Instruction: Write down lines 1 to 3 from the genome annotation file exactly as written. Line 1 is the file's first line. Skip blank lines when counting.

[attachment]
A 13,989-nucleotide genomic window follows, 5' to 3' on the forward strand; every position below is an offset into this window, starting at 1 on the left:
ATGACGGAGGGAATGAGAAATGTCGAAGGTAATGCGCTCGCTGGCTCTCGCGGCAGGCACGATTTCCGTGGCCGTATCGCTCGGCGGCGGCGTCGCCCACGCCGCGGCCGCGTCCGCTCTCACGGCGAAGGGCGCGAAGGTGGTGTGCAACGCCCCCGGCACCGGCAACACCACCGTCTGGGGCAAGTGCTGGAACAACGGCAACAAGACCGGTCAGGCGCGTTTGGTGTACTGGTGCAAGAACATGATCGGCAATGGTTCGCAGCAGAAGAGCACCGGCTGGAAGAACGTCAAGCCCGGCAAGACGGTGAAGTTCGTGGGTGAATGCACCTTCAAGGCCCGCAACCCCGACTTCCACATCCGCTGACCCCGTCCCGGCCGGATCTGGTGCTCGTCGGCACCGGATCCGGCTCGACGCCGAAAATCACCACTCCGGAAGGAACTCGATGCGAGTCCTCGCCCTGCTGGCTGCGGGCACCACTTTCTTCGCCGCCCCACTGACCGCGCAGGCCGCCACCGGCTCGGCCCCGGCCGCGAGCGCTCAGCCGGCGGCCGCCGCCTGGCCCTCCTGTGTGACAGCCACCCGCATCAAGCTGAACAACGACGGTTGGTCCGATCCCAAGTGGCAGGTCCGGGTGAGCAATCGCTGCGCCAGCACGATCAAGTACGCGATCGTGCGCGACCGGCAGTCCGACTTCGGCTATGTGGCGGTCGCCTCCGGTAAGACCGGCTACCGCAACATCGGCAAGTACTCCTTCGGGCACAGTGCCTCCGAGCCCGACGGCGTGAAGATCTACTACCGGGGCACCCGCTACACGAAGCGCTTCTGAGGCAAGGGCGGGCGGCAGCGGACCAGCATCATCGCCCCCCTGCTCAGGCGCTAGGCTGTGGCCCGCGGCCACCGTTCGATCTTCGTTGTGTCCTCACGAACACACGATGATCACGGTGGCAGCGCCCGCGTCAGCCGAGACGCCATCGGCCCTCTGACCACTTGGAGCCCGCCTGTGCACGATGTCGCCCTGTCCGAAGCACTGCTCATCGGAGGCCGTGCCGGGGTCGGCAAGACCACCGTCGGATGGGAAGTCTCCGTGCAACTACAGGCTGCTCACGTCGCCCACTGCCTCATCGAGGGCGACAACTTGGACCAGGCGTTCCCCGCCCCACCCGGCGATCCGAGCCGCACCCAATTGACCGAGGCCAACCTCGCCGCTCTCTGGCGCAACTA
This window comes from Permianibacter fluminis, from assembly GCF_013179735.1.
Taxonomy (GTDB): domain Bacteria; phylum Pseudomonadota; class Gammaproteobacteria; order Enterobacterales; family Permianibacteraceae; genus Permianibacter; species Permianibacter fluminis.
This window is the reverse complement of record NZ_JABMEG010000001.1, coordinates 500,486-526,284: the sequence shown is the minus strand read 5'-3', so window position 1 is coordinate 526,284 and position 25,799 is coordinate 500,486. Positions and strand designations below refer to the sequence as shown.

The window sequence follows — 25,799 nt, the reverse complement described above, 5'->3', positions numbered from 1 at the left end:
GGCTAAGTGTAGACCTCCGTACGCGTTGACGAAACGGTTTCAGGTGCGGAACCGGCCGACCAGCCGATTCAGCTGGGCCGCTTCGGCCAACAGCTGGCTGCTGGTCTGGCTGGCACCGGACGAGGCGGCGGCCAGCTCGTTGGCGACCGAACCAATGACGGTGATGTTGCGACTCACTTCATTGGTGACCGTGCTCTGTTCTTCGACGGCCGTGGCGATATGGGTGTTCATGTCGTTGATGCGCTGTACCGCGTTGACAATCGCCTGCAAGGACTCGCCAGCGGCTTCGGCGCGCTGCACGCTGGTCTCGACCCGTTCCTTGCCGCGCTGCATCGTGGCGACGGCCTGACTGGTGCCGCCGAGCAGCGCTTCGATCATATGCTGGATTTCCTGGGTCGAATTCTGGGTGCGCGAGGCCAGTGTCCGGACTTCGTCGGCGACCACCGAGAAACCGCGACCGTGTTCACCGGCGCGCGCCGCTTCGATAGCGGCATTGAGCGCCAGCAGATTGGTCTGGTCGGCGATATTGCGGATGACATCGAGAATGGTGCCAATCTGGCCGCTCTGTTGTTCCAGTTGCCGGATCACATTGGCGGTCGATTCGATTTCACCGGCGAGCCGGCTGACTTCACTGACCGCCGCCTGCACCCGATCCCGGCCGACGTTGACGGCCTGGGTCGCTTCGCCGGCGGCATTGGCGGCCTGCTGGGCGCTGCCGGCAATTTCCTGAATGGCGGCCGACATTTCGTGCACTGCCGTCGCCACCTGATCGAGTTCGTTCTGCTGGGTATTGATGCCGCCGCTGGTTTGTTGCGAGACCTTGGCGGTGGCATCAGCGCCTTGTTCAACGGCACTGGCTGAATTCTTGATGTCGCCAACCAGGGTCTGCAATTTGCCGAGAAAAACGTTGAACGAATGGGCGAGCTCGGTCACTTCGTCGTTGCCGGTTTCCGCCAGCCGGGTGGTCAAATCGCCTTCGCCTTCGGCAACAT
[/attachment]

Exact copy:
A 13,989-nucleotide genomic window follows, 5' to 3' on the forward strand; every position below is an offset into this window, starting at 1 on the left:
ATGACGGAGGGAATGAGAAATGTCGAAGGTAATGCGCTCGCTGGCTCTCGCGGCAGGCACGATTTCCGTGGCCGTATCGCTCGGCGGCGGCGTCGCCCACGCCGCGGCCGCGTCCGCTCTCACGGCGAAGGGCGCGAAGGTGGTGTGCAACGCCCCCGGCACCGGCAACACCACCGTCTGGGGCAAGTGCTGGAACAACGGCAACAAGACCGGTCAGGCGCGTTTGGTGTACTGGTGCAAGAACATGATCGGCAATGGTTCGCAGCAGAAGAGCACCGGCTGGAAGAACGTCAAGCCCGGCAAGACGGTGAAGTTCGTGGGTGAATGCACCTTCAAGGCCCGCAACCCCGACTTCCACATCCGCTGACCCCGTCCCGGCCGGATCTGGTGCTCGTCGGCACCGGATCCGGCTCGACGCCGAAAATCACCACTCCGGAAGGAACTCGATGCGAGTCCTCGCCCTGCTGGCTGCGGGCACCACTTTCTTCGCCGCCCCACTGACCGCGCAGGCCGCCACCGGCTCGGCCCCGGCCGCGAGCGCTCAGCCGGCGGCCGCCGCCTGGCCCTCCTGTGTGACAGCCACCCGCATCAAGCTGAACAACGACGGTTGGTCCGATCCCAAGTGGCAGGTCCGGGTGAGCAATCGCTGCGCCAGCACGATCAAGTACGCGATCGTGCGCGACCGGCAGTCCGACTTCGGCTATGTGGCGGTCGCCTCCGGTAAGACCGGCTACCGCAACATCGGCAAGTACTCCTTCGGGCACAGTGCCTCCGAGCCCGACGGCGTGAAGATCTACTACCGGGGCACCCGCTACACGAAGCGCTTCTGAGGCAAGGGCGGGCGGCAGCGGACCAGCATCATCGCCCCCCTGCTCAGGCGCTAGGCTGTGGCCCGCGGCCACCGTTCGATCTTCGTTGTGTCCTCACGAACACACGATGATCACGGTGGCAGCGCCCGCGTCAGCCGAGACGCCATCGGCCCTCTGACCACTTGGAGCCCGCCTGTGCACGATGTCGCCCTGTCCGAAGCACTGCTCATCGGAGGCCGTGCCGGGGTCGGCAAGACCACCGTCGGATGGGAAGTCTCCGTGCAACTACAGGCTGCTCACGTCGCCCACTGCCTCATCGAGGGCGACAACTTGGACCAGGCGTTCCCCGCCCCACCCGGCGATCCGAGCCGCACCCAATTGACCGAGGCCAACCTCGCCGCTCTCTGGCGCAACTA
This window comes from Permianibacter fluminis, from assembly GCF_013179735.1.